Now is a time for all businesses to be creative, flexible, and understanding with each other. Renegotiation of contract terms may be possible, and businesses will rely on the goodwill of stakeholders who they have built long-standing relationships with.
Recent events may have sparked a need for you to review your terms of business and other contractual agreements that your business has in its suite of documentation to further protect your company from disruption in the future, given that we do not know how long the business world will be feeling the tremors of the Covid-19 storm.
If your company’s financial situation becomes so dire that you worry about long term viability, then professional advice should be sought with urgency so that you can assess your options and explore ways to find resolution. Carefully consider the personal risks that you also carry if you continue to run a company that is in danger.
It is also crucial to be alert to any businesses that you deal with who are in troubled waters. Look at your list of essential customers and suppliers and assess the risks that your own business would face should they go under. Are you heavily reliant on a struggling business or working in a high-risk sector? What is your contingency plan? Learn to spot the warning signs and manage your risk accordingly.
Your decisions as a company director are less likely to be subject to a successful challenge if you can demonstrate the process that you went through to make them. Ensure that any major decisions you have made during this pandemic are reasonable and logical given the circumstances or challenges that your business faced and always document your assessments.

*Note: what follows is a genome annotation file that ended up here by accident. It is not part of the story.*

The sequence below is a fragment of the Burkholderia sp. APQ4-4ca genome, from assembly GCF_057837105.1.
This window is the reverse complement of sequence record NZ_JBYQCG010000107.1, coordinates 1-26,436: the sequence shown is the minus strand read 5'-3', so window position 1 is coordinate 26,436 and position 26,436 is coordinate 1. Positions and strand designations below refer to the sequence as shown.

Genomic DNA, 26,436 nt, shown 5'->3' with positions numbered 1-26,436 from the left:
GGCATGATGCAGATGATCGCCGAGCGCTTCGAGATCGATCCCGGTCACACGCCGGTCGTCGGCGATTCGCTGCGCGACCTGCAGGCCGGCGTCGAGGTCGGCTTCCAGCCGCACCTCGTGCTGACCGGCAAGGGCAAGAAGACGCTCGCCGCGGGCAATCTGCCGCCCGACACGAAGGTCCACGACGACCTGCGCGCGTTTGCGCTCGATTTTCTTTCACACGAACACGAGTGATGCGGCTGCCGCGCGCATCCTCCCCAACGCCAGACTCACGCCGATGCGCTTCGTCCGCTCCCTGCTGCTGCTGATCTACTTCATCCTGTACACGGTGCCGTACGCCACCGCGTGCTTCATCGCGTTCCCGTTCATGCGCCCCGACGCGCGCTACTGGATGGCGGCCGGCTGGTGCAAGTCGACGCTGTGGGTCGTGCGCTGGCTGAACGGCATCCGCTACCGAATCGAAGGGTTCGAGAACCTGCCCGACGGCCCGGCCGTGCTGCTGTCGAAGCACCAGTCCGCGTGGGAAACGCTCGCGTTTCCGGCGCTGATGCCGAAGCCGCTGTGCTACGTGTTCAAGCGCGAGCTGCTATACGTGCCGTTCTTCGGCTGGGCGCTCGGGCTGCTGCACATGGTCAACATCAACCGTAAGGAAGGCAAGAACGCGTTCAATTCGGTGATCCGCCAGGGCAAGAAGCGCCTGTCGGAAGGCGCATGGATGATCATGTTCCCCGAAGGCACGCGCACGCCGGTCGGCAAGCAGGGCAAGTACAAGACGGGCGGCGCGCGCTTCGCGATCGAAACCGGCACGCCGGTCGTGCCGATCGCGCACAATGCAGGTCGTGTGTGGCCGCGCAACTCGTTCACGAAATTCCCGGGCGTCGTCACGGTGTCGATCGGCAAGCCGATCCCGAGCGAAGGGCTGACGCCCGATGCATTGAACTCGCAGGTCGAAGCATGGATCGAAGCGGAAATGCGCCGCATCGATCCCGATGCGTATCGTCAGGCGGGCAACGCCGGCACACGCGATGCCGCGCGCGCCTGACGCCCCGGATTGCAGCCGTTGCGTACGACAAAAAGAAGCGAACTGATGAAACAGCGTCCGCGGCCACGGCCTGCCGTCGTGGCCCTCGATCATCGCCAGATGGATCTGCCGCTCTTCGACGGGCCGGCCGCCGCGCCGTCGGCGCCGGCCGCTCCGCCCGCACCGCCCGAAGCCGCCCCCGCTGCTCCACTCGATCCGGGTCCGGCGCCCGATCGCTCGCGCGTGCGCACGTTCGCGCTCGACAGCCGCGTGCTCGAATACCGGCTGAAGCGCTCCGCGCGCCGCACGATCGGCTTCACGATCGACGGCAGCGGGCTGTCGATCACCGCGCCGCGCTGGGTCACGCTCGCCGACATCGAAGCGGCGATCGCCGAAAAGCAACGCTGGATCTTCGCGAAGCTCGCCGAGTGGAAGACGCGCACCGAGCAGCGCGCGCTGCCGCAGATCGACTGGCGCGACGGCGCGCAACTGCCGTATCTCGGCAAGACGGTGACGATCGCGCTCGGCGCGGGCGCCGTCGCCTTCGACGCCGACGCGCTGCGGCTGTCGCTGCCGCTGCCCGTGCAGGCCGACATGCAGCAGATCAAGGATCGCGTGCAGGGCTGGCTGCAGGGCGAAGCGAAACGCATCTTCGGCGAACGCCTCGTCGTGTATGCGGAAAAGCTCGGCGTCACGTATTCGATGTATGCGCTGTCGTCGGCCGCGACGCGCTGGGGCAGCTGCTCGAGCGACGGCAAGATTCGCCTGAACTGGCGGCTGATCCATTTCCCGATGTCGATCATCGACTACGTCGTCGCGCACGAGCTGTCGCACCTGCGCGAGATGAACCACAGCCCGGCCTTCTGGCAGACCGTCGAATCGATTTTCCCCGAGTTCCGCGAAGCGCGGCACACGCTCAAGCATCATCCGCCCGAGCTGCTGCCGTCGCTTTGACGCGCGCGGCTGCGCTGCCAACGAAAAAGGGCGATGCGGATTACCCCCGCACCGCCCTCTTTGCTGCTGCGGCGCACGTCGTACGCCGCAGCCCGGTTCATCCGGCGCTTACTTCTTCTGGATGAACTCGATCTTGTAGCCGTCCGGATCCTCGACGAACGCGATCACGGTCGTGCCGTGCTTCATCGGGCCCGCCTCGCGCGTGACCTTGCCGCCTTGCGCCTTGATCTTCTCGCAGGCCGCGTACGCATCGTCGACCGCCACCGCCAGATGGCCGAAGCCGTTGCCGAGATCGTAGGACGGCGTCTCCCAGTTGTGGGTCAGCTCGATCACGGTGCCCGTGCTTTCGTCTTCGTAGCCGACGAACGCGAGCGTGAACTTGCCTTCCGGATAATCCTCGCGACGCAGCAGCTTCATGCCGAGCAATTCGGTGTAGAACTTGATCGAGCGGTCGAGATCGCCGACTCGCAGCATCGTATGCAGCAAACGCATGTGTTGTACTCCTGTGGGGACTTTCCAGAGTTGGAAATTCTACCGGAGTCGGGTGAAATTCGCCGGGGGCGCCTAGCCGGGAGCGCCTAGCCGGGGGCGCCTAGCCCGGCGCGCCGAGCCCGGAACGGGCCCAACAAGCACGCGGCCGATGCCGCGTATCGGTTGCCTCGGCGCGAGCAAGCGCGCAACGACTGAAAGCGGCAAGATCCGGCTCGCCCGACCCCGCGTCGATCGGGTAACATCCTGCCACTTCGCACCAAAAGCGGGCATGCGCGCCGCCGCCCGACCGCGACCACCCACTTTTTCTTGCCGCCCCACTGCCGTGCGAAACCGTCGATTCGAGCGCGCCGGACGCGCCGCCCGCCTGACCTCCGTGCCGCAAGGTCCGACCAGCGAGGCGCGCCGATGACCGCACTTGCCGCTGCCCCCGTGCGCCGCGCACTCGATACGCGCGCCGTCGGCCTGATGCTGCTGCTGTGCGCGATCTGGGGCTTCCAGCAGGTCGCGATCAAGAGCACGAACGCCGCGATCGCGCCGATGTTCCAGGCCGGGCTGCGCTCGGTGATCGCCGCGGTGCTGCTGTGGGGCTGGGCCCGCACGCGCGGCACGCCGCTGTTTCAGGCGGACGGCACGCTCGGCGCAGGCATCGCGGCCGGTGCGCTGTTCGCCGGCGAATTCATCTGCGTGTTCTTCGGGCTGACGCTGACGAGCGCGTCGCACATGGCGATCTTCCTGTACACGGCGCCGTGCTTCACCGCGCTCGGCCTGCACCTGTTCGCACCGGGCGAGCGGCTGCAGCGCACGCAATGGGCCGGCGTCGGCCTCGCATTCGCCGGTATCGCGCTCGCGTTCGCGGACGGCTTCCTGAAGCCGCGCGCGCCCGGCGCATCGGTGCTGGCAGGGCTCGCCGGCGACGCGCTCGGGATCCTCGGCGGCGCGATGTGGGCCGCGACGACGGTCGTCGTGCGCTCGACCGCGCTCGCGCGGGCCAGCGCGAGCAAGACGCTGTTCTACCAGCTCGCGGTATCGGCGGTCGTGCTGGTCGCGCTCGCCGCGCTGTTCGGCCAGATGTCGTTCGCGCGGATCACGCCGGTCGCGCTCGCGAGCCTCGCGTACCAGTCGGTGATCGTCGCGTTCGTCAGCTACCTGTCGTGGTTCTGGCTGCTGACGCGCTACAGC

It is likely to be some time before businesses can begin to trade with some degree of normality. Because of this it is important when making decisions about your business to; air on the side of caution, plan for all eventualities, take account of government guidelines, document your thoughts and processes and seek legal advice when you have concerns.
By taking this considered approach you will limit the chances of being challenged on how you handled company business during the crisis.
Company directors should also ensure that they have adequate directors’ and officers’ liability insurance in order to provide a security net in the event that things go wrong.
If you require further advice or guidance on your obligations as a director, please contact our Business Team on 01256 844888 or email firstname.lastname@example.org
Whether you need some assistance with your contacts, restructuring, disputes, debt collection or employment matters, we are here to provide peace of mind.
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The contents of this article are for the purposes of general awareness only. They do not purport to constitute legal or professional advice. The law may have changed since this article was published. Readers should not act on the basis of the information included and should take appropriate professional advice upon their own particular circumstances.